Several years ago, my wife and I were near the end of our six-week stay on Cape Cod. We loved being there for a whole host of reasons, including escaping the summer heat in Nashville, having some time to slow down and reflect, and, for me as an artist, it is an inspiring place to paint.

Artists have been drawn to the Cape for a long time because of the unique lighting. On what we call a perfect Cape Cod Day, skies are clear and a color of blue that is hard to describe. The color cerulean blue is the closest I have found to serve as the base for painting the sky. For a landscape artist, the possibilities on Cape Cod are limitless. There are so many options that it’s challenging to decide what to paint, but just knowing there are so many possibilities is inspiring.

Early each morning, while we were on the Cape, I had the opportunity to sit quietly by a pond and reflect. Interestingly, as I think about a painting I may be working on or something I may want to paint, I think about how my work as an artist relates to my work as an executive coach. Each summer, I am struck by the variety of ways painting informs my coaching. At the Cape, I think about what is possible for me to paint while there that I could not paint at home. This has definite application to leaders. When a leader makes a significant shift or reaches a new level, some new things are possible just because they have reached a new place.

Typically, clients come to me because they have a goal but seem stuck in achieving it, or they are assuming a more significant leadership opportunity and know there are some major shifts they need to make to be effective in the new roles. When my coaching clients have successfully completed a significant change or accomplished a goal, I often ask them, “So, now, what’s possible for you?” After they are unstuck and moving forward or successfully making some shifts, a new set of possibilities awaits them. They have reached a new level, and new things that were not possible before are possible.

Let me share the journey of one of my clients to illustrate the point about what’s possible. It is not her real name, but let’s call her Jane. Jane had been a very successful technical leader in her industry and a great resource to her peers when she was allowed to become the CEO and run the office in which she was based. Jane asked me to work with her to make the transition from technical specialist to leader. She knew who she was to date would need to be different than whom she would need to be as a CEO/leader. Once she successfully transitioned, a whole new set of possibilities were opened to her. Examples of the options included being a role model for other women who want to become leaders and having more influence over the development of people. She could have a more extensive impact on her community.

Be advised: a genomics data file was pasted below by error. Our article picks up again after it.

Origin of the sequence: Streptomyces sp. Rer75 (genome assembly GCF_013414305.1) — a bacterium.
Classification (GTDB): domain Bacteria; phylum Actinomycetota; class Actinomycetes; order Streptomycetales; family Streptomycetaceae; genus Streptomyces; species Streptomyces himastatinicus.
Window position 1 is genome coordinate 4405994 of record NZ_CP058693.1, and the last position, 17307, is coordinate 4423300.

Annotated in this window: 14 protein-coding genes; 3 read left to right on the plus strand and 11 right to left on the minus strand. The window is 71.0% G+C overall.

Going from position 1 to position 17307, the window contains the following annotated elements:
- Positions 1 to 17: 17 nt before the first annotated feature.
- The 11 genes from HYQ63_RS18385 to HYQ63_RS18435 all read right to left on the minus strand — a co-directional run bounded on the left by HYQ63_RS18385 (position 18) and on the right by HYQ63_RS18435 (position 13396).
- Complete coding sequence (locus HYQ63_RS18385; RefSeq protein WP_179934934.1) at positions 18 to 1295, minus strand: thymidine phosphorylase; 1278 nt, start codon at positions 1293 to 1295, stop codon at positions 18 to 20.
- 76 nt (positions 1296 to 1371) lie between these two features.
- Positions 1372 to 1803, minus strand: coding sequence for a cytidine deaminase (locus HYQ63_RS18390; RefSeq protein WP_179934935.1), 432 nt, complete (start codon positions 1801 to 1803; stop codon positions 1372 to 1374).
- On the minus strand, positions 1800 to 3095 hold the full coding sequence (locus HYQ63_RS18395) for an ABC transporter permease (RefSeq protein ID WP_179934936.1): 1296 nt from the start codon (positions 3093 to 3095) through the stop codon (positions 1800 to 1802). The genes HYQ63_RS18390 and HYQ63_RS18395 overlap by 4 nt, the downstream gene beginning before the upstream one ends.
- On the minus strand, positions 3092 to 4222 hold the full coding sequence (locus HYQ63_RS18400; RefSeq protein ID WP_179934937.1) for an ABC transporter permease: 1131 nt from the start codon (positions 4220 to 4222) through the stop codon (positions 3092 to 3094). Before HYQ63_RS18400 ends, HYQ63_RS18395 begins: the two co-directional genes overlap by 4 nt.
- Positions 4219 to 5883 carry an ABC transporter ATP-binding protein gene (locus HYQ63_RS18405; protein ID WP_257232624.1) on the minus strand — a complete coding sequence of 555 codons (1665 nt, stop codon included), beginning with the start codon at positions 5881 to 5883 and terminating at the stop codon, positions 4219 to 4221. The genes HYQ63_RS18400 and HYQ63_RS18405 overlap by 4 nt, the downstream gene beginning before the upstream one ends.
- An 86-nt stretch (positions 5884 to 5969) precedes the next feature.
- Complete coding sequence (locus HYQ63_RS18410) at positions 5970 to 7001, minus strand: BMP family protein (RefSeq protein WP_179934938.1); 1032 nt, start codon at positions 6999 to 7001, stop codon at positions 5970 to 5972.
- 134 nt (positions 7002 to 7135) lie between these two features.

After a few years of successful leadership, it came time for Jane to retire, but Jane was not the retiring type, so we discussed “what’s possible” now as she approached a new chapter. How could she call on all her life experiences and the unique skills she developed as a CEO in her post-retirement years? Through much research, Jane concluded she was uniquely qualified to start a ministry for women in the marketplace. This was not possible before. Seeing the possibilities, Jane was off to a great start and thought this new chapter might be the best time in her life. God only knows what’s possible for Jane then.

There was a time when I was thinking about taking my executive coaching to a much higher level to serve my existing clients better and attract major company executives to my coaching practice. One day during one of my times of reflection, I realized I needed to ask myself the same question I ask my clients – “what’s possible” now? I am in a much better spot than when I started coaching, so “what’s possible” for me now? In my work as an artist, I can only improve if I strive to learn from those with skills far superior to mine. If you think about it, athletes will play at a much higher level when they compete with those more skilled.

What was possible for me then was the opportunity to take my coaching to a whole new level, but I needed the help of a coach who was already at a much higher level. I invested significantly in a top-flight executive coach to help me realize my new possibilities.

What is possible for you now?

Consider several questions:

  • What does getting to the next level mean for you?
  • What would be possible if you were at the next level?
  • Who would you need to become to be successful at that level?
  • What actions do you need to take to begin that journey?
  • Who do you trust to share the goal and to hold you accountable to you?

These are simple questions, but seriously addressing them could open a world of possibilities for you, just as Cape Cod offers me a world of opportunities as an artist.

What are your possibilities?

I would enjoy hearing from you if you now see new possibilities. Send your thoughts on what is possible HERE.

Using a collaborative and compassionate approach, The Art of Choice: Making Changes that Count in Work and Life offers lessons from business leaders, along with keys for gaining perspective, experiencing clarity, and achieving results whether you are starting out in your career, facing a major life decision, or nearing retirement.

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Author Terry Warren is passionate about helping people employ intention and commitment to achieve what they may not have believed was possible.

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